So, we’ve bought a car

June 15th, 20111:33 pm @


 

Ready to take on the Delhi traffic. © GM Corp.

Delhi’s relentless summer heat, the prospect of moving about via rickshaw in the monsoon and the money we’ve been haemorrhaging on taxis mean it really makes sense to have our own transport. Not only that, but a car of our own means we can head to the hills on  a whim to escape the heat. Of course, buying a car in India – like doing anything – is not a straightforward matter.

Our first stop was a second-hand car “dealership” in one of the less salubrious parts of Delhi (the need for quote marks will become apparent) on a brutally hot summer day. We’d found it via a web search for the model car we were looking for.

The three of us – my wife, myself and our taxi driver, who was now our interpreter – squeezed ourselves into the small, but mercifully air conditioned office. Behind what was a somewhat unnecessarily large desk given the dimensions of the office sat The Car Dealer. A large man, he was squeezed in behind the desk – why not buy a smaller desk? – and sat beneath a cavalcade of gold-coloured statues of various Hindu deities. The repository of all knowledge in the modern world, aka Wikipedia, says there are some 330 million such deities. It was difficult to name the three that were not present in the room with us. Beside him stood his assistant, who was probably not standing out of respect, but because he was occupying the few vacant inches left in the office.

We mentioned to The Car Dealer the model that we’d seen on the website and were interested in taking a look at it, and any others he may have that were a similar make and/or price. This may be a West is West-type thing, but it seemed a perfectly straightforward proposition: we want to buy a car; you have a car to sell; ergo, let’s go look at the car. Perhaps unsurprisingly, given that this is India, he failed to see things quite this way.

After sucking on his teeth for a bit and jabbing at his face with a plastic pen, he leaned back in his chair – such as he could, given the confines of the room and the surfeit of gods and the assistant – and said: “We have such a car. We will bring it here and you will give me a deposit.”

I looked at my wife, she looked at me, we both looked at our taxi driver/interpreter. He looked at us with an expression of “Yes?” – which wasn’t really the role I expected him to play in this farce. “Well, we’ll take a look at the car, and if we like it we’ll get our mechanic to look at it and if it all works out and the price is right then we’ll give you a deposit.”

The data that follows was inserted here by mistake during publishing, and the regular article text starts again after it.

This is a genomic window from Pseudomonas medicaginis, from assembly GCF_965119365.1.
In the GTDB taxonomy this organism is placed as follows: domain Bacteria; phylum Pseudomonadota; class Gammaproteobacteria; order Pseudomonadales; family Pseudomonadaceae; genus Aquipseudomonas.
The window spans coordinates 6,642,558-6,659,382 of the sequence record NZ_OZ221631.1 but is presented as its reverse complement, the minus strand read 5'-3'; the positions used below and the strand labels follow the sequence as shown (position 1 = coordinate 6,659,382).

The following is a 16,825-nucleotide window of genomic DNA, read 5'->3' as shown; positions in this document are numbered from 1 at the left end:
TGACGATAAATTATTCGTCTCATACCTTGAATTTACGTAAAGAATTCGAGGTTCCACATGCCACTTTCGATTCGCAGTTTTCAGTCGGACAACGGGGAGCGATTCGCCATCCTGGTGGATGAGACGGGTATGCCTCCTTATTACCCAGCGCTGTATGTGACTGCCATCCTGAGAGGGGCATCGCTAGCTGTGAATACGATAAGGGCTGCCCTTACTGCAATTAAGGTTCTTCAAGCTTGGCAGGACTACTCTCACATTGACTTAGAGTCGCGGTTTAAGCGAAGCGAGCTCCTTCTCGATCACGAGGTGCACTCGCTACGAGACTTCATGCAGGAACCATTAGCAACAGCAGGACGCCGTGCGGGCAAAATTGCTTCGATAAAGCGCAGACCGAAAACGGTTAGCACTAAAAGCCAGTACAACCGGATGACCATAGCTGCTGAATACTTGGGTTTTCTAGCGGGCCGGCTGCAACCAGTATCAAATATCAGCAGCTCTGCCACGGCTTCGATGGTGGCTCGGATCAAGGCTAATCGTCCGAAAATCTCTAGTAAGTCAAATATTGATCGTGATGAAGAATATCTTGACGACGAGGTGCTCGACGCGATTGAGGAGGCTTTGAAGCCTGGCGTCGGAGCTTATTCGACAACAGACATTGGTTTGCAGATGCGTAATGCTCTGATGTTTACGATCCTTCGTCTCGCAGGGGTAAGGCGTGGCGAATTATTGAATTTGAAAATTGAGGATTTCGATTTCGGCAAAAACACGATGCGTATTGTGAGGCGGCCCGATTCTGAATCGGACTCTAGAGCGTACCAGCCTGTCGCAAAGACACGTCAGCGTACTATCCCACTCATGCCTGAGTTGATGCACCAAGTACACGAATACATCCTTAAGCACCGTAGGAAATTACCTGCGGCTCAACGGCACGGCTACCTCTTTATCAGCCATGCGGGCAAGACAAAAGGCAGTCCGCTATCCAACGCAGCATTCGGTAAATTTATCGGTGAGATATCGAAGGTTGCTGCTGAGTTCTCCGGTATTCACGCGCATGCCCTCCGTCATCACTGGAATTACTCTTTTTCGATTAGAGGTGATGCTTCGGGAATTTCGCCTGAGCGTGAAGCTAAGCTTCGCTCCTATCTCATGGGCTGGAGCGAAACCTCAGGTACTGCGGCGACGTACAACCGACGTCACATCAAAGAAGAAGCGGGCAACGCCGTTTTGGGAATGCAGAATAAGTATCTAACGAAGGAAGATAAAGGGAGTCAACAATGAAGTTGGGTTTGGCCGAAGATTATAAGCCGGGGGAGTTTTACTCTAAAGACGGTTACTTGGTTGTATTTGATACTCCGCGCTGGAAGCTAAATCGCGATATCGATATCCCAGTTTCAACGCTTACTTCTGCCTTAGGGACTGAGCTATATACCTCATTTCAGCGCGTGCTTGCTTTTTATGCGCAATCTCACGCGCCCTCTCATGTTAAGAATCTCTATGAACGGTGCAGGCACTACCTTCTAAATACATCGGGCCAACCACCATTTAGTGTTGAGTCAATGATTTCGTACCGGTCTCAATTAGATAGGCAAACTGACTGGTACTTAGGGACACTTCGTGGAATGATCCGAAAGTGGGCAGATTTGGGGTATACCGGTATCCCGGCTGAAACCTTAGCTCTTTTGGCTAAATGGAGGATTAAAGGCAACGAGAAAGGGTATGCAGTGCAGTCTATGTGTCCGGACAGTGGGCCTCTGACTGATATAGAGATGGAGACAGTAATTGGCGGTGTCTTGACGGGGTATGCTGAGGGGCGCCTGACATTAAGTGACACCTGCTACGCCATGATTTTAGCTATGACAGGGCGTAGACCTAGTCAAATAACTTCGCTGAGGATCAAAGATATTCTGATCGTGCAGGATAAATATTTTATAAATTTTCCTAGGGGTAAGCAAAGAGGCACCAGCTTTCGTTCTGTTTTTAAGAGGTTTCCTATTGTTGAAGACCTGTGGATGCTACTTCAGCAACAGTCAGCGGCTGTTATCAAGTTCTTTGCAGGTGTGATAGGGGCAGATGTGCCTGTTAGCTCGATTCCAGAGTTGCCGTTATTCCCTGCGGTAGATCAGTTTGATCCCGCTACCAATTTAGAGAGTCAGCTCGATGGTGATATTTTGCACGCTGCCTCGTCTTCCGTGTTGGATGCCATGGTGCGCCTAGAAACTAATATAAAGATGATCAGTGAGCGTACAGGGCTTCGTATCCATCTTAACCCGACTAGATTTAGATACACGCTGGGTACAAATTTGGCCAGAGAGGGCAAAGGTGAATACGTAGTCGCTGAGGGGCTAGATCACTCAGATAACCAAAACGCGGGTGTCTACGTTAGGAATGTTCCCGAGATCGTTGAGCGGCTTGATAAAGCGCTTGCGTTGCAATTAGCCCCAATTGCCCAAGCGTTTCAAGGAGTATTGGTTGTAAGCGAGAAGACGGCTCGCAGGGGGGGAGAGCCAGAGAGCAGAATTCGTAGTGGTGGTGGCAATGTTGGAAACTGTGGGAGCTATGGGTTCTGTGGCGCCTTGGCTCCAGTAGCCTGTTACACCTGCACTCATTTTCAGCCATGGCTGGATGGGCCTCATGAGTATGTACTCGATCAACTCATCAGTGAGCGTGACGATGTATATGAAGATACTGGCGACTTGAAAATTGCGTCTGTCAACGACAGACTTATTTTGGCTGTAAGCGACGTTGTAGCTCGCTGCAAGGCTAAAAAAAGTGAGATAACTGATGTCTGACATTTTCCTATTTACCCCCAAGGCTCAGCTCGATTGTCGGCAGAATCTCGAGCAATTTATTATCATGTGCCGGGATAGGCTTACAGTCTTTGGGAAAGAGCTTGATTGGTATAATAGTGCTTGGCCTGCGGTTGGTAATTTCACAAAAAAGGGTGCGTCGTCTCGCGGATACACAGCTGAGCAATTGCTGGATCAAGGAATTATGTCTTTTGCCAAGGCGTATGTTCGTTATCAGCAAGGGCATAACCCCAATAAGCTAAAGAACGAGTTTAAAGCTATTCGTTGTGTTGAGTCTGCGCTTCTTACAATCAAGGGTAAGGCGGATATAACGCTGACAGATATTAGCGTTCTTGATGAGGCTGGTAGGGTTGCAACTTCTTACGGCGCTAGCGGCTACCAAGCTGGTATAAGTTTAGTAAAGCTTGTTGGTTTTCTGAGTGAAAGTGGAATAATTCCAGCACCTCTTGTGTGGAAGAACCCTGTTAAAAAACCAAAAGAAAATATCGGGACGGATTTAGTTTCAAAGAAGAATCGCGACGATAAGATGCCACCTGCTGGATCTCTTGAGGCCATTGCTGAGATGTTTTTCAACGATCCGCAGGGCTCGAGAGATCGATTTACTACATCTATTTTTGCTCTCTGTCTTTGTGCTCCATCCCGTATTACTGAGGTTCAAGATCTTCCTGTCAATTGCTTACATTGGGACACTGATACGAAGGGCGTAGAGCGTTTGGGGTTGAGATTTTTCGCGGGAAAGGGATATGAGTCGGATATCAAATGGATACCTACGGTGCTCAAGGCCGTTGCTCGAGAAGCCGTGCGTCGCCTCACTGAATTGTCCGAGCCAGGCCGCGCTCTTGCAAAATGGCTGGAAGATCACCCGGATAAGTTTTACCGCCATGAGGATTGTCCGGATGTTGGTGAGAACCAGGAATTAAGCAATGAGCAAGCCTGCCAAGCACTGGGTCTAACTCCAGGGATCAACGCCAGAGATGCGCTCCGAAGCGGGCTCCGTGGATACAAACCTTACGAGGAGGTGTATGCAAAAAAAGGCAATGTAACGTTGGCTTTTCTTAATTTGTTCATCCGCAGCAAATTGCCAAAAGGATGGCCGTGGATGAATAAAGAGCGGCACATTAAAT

Shaking his head and doing that little “tsk” that irritates the faeces out of me, he said: “That is not how we do things here, the car may be sold by the time all that happens.” We pointed out to him that my wife had called about the car a week ago. If it was still available for sale today, then we’d be happy taking a bet that it would be available in a few days’ time. Anyway, we’d like to see more than one car: “So let’s go see what else you’ve got.”

Again, the head shake and the patronising “tsk”. “We have no cars here. We must call the owners, who will bring the cars. They will only bring the cars if they are going to be sold.” At this point, suffice to say, we lost it and after questioning his sanity in many and varied ways we got up and left The Car Dealer in his tiny office, no doubt shaking his head and saying to his assistant: “Foreigners. Tsk.”

Once outside, the taxi driver/not-really-much-of-an-interpreter turned to us and said to us: “This area is not a very good place to buy cars, these people are all crooks.” I bit my tongue and decided against asking why he didn’t bother mentioning this small, but rather vital, piece of information earlier.

And so it went, following dead leads and even contemplating buying a brand new car just so we could get something. But if it wasn’t a lemon it was out of our budget until one Saturday after yet another fruitless search, we visited a small dealer near our house whose cars were a touch outside out budget but we thought were worth a look, just in case.

“Here are our cars,” said the sales assistant, handing us a folder with the details of every car they had for sale, along with mileage and, handily, the asking price. And a bonus, all the cars were parked outside their rather spacious office (with a modest collection of deities). We could look before we bought! A couple of the cars we wanted to see were in our price range but weren’t outside.

“No, they’re at our other car yard,” said our friendly assistant. “Not a problem, we’ll bring them to your house.” True to their word, a Chevrolet pulled up outside our house that evening and we all took a test drive. And so they got our cash, after we’d brought our former part-time driver, Balbir, and his mechanic to look it over and give us their opinion. When we all pulled up at the car yard the next day we figured it was a good sign when the pair of them started cooing over our potential car.

I’d always assumed Balbir was a fairly slow driver, but I now know that’s just because he’s driving his own vehicle. Taking this one for a test drive, he was a man transformed. When the mechanic said we should turn back, Balbir was having none of it, gunned the engine and took us speeding onto the expressway.

That was all the confirmation we needed that it was the car for us.

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